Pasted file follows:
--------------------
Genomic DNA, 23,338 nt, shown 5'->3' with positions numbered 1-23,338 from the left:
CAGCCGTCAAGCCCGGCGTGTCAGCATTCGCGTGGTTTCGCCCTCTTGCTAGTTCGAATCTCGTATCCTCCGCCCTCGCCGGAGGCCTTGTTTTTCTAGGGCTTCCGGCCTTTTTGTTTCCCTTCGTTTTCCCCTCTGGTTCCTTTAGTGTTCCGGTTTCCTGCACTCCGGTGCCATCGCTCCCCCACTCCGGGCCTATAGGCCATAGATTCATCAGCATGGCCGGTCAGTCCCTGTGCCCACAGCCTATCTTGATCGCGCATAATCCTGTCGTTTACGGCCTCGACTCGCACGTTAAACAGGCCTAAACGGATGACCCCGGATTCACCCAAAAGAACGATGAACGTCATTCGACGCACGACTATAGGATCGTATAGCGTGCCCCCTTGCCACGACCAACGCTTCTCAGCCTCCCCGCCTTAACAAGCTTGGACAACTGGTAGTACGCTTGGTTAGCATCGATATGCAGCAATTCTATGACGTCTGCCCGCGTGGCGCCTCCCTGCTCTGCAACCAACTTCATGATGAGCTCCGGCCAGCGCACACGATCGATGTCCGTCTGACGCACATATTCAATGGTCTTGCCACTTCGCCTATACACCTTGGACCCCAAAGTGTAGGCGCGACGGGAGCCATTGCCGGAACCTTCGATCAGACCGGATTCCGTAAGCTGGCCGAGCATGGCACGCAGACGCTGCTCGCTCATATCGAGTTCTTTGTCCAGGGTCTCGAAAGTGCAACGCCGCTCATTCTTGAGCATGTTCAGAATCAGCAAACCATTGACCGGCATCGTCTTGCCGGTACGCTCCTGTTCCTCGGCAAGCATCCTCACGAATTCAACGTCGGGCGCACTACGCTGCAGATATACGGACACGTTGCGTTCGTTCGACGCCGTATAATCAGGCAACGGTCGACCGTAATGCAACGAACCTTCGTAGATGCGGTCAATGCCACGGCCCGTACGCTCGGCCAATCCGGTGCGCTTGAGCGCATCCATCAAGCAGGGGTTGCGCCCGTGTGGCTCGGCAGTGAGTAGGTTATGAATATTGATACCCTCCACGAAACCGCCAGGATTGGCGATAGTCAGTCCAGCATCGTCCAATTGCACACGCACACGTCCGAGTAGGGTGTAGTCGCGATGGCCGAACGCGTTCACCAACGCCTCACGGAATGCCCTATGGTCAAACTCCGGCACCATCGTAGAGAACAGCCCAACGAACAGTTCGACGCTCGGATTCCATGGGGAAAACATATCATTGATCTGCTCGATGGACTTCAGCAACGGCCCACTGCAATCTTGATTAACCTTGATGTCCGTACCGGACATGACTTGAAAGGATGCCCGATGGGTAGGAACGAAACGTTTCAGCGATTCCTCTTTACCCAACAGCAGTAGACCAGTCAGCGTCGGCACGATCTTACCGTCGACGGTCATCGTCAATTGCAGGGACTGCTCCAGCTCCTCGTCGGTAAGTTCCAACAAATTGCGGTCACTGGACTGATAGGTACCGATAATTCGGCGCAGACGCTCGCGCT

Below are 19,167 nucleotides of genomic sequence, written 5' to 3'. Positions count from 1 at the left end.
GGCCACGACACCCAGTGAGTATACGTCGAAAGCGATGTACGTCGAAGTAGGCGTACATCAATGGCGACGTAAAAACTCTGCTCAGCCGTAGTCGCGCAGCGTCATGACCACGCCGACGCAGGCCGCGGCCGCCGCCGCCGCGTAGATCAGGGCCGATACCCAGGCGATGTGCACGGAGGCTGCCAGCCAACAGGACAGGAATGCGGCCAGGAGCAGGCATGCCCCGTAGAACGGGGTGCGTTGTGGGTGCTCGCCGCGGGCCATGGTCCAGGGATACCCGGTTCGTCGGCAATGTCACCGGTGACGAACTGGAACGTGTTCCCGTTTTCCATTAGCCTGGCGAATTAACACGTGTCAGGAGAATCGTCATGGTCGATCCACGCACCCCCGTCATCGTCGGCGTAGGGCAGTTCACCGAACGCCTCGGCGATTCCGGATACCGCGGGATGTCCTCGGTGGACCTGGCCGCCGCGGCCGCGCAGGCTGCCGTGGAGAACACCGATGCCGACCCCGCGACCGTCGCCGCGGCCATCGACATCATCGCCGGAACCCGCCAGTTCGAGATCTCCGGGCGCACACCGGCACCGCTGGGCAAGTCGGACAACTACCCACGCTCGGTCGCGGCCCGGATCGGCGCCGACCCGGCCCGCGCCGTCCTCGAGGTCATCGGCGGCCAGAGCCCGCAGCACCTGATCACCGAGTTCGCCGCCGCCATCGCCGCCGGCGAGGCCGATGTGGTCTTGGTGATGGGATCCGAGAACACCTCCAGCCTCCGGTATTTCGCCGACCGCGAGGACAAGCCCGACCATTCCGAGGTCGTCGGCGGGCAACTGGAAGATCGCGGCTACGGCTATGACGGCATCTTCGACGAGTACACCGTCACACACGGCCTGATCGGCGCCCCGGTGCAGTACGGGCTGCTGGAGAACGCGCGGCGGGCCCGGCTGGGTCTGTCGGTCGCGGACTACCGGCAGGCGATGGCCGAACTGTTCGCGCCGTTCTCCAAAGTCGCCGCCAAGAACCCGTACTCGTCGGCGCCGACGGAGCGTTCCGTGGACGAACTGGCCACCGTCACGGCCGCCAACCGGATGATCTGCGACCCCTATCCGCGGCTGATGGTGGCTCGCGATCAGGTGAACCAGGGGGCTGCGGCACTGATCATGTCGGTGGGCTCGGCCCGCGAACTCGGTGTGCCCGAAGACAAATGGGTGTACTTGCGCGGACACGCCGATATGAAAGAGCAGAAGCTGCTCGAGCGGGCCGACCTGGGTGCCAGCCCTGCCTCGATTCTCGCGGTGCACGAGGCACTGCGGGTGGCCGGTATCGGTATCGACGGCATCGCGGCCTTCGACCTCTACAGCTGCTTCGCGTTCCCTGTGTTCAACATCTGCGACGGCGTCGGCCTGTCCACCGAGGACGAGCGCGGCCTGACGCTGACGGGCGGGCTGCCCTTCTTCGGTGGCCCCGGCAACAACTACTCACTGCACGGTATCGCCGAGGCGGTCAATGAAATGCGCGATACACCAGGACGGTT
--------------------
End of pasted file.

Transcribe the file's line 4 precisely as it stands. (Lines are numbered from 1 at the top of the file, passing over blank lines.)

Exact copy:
GGCCACGACACCCAGTGAGTATACGTCGAAAGCGATGTACGTCGAAGTAGGCGTACATCAATGGCGACGTAAAAACTCTGCTCAGCCGTAGTCGCGCAGCGTCATGACCACGCCGACGCAGGCCGCGGCCGCCGCCGCCGCGTAGATCAGGGCCGATACCCAGGCGATGTGCACGGAGGCTGCCAGCCAACAGGACAGGAATGCGGCCAGGAGCAGGCATGCCCCGTAGAACGGGGTGCGTTGTGGGTGCTCGCCGCGGGCCATGGTCCAGGGATACCCGGTTCGTCGGCAATGTCACCGGTGACGAACTGGAACGTGTTCCCGTTTTCCATTAGCCTGGCGAATTAACACGTGTCAGGAGAATCGTCATGGTCGATCCACGCACCCCCGTCATCGTCGGCGTAGGGCAGTTCACCGAACGCCTCGGCGATTCCGGATACCGCGGGATGTCCTCGGTGGACCTGGCCGCCGCGGCCGCGCAGGCTGCCGTGGAGAACACCGATGCCGACCCCGCGACCGTCGCCGCGGCCATCGACATCATCGCCGGAACCCGCCAGTTCGAGATCTCCGGGCGCACACCGGCACCGCTGGGCAAGTCGGACAACTACCCACGCTCGGTCGCGGCCCGGATCGGCGCCGACCCGGCCCGCGCCGTCCTCGAGGTCATCGGCGGCCAGAGCCCGCAGCACCTGATCACCGAGTTCGCCGCCGCCATCGCCGCCGGCGAGGCCGATGTGGTCTTGGTGATGGGATCCGAGAACACCTCCAGCCTCCGGTATTTCGCCGACCGCGAGGACAAGCCCGACCATTCCGAGGTCGTCGGCGGGCAACTGGAAGATCGCGGCTACGGCTATGACGGCATCTTCGACGAGTACACCGTCACACACGGCCTGATCGGCGCCCCGGTGCAGTACGGGCTGCTGGAGAACGCGCGGCGGGCCCGGCTGGGTCTGTCGGTCGCGGACTACCGGCAGGCGATGGCCGAACTGTTCGCGCCGTTCTCCAAAGTCGCCGCCAAGAACCCGTACTCGTCGGCGCCGACGGAGCGTTCCGTGGACGAACTGGCCACCGTCACGGCCGCCAACCGGATGATCTGCGACCCCTATCCGCGGCTGATGGTGGCTCGCGATCAGGTGAACCAGGGGGCTGCGGCACTGATCATGTCGGTGGGCTCGGCCCGCGAACTCGGTGTGCCCGAAGACAAATGGGTGTACTTGCGCGGACACGCCGATATGAAAGAGCAGAAGCTGCTCGAGCGGGCCGACCTGGGTGCCAGCCCTGCCTCGATTCTCGCGGTGCACGAGGCACTGCGGGTGGCCGGTATCGGTATCGACGGCATCGCGGCCTTCGACCTCTACAGCTGCTTCGCGTTCCCTGTGTTCAACATCTGCGACGGCGTCGGCCTGTCCACCGAGGACGAGCGCGGCCTGACGCTGACGGGCGGGCTGCCCTTCTTCGGTGGCCCCGGCAACAACTACTCACTGCACGGTATCGCCGAGGCGGTCAATGAAATGCGCGATACACCAGGACGGTT